Saturday, February 22, 2014

Elliott Colla's "Baghdad Central"

I read my friend Elliott Colla's police procedural set in post-Saddam Baghdad in manuscript. I thought it was great. He hunted for publishers, and Bitter Lemon Press decided it was a fine read too.

It has only just been published, but has already received two smoking reviews, one from The Independent, the other, from The Daily Star.

Here's an introduction to what it's all about, which I've sort of cribbed from the review in The Independent. The protagonist, Inspector Muhsin al-Khafaji, is a deserter from the Iraqi police who the US forces wrongly identify as a high-ranking official under Saddam. He is tortured at Abu Ghrayb and then cuts a deal with the American occupiers to train new recruits. In return, al-Khafaji will get medical relief for his daughter, suffering from kidney failure, and unable to obtain proper treatment due to UN sanctions imposed on Saddam's Iraq.

The novel even has a youtube trailer, if you will:

And Colla has a personal webpage.

You must read this now. If you like policiers. If you are interested in Iraq. If you like books.

And please buy it from your local bookstore. Not Amazon.

Monday, February 10, 2014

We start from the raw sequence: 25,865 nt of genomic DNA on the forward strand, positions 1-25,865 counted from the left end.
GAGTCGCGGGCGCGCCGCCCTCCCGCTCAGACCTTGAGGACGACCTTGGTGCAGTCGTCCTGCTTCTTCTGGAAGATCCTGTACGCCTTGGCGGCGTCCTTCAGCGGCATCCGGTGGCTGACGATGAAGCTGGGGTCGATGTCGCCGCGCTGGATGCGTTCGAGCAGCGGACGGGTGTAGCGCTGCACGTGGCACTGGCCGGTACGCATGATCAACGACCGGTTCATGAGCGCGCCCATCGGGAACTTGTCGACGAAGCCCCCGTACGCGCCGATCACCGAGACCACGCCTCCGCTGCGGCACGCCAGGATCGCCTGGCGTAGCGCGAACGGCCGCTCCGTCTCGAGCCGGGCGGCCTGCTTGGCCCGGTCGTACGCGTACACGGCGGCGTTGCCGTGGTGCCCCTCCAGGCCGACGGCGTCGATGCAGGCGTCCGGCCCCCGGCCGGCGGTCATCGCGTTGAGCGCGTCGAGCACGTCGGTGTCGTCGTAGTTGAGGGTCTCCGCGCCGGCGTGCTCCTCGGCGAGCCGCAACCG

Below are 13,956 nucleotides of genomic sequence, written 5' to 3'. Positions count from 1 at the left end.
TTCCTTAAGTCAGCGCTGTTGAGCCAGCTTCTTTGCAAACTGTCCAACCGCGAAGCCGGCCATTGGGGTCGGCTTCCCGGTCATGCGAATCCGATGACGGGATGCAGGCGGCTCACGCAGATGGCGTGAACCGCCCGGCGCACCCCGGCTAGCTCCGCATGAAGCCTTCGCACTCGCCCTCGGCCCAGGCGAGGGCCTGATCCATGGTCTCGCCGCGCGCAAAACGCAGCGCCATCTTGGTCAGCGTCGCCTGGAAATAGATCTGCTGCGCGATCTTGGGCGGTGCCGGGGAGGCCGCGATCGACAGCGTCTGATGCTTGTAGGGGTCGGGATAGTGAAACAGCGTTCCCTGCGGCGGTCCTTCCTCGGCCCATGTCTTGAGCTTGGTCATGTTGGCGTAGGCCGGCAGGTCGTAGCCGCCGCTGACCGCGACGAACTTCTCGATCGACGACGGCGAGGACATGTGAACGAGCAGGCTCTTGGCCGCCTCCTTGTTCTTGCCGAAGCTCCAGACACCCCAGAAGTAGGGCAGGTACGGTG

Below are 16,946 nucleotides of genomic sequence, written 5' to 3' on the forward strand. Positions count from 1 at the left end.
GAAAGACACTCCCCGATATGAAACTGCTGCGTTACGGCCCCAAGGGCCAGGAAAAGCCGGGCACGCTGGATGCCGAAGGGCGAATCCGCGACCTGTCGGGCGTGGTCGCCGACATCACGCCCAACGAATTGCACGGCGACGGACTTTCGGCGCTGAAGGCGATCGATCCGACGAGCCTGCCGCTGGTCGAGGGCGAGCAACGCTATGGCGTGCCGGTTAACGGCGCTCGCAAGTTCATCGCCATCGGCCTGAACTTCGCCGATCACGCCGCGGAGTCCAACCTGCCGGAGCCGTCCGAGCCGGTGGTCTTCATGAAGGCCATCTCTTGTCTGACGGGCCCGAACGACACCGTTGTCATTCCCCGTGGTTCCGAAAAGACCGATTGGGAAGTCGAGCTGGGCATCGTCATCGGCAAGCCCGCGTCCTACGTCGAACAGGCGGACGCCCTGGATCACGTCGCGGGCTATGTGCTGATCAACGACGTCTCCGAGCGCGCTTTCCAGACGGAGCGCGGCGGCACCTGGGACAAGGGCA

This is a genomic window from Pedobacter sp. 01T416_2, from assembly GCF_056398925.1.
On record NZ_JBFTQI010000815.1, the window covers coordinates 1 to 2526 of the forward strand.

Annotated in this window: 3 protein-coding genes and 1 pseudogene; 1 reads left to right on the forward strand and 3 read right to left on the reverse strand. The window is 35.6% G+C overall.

Yasmine Hamdan in Jim Jarmusch's "Only Lovers Left Alive"

 © Le Pacte

Can't wait to see the new Jim Jarmusch film, about vampires, taking place in Tangier and Detroit, starring, among others, Tilda Swinton and John Hurt.

A review in Huffington Post (from May, but I've only just seen the review) has this to say about Lebanese singer Yasmine Hamdan's role in it:

what gives the movie its force is the soundtrack, which culminates in a stunning performance in a Tangier bar by the Lebanese singer Yasmine Hamdan. The vampires, on a hunt for blood, stop to peep at this beautiful singer as she dances and sings, waving her highly-toned arms and wearing a sparkling spangled belt, a surprise image in the misty Moroccan night.

The film is now starting to open in Europe. The US, who knows? (I've blogged about Yasmine in the past.)

Monday, February 03, 2014

Samira Tawfiq sings to Jordan's red kufiya

The famous Lebanese singer Samira Tawfiq (given name: Samira Ghastin Karimona) was born in the village of Umm Hartin, in Suwayda province, Syria in 1935. Her father Ghastin worked at the Beirut harbor. She made her career in Jordan, reportedly due to all the competition from other big names like Fairouz and Sabah and Wadi' al-Safi, and she became known especially for her songs done in Bedouin dialect. Here she is singing about the red(-and-white) kufiya, which is closely associated with Jordanian national identity, particularly due to the fact that it is worn by members of the armed forces. This patriotic song dates from the 1970s, and is no doubt somehow in response to Jordan's expulsion of the Palestinian resistance movement in 1970-71. (The iconic Palestinian kufiya is the black-and-white one.)

You can download a great Samira Tawfia (Taoufik) LP here, and frankly, its songs are better than the red kufiya one.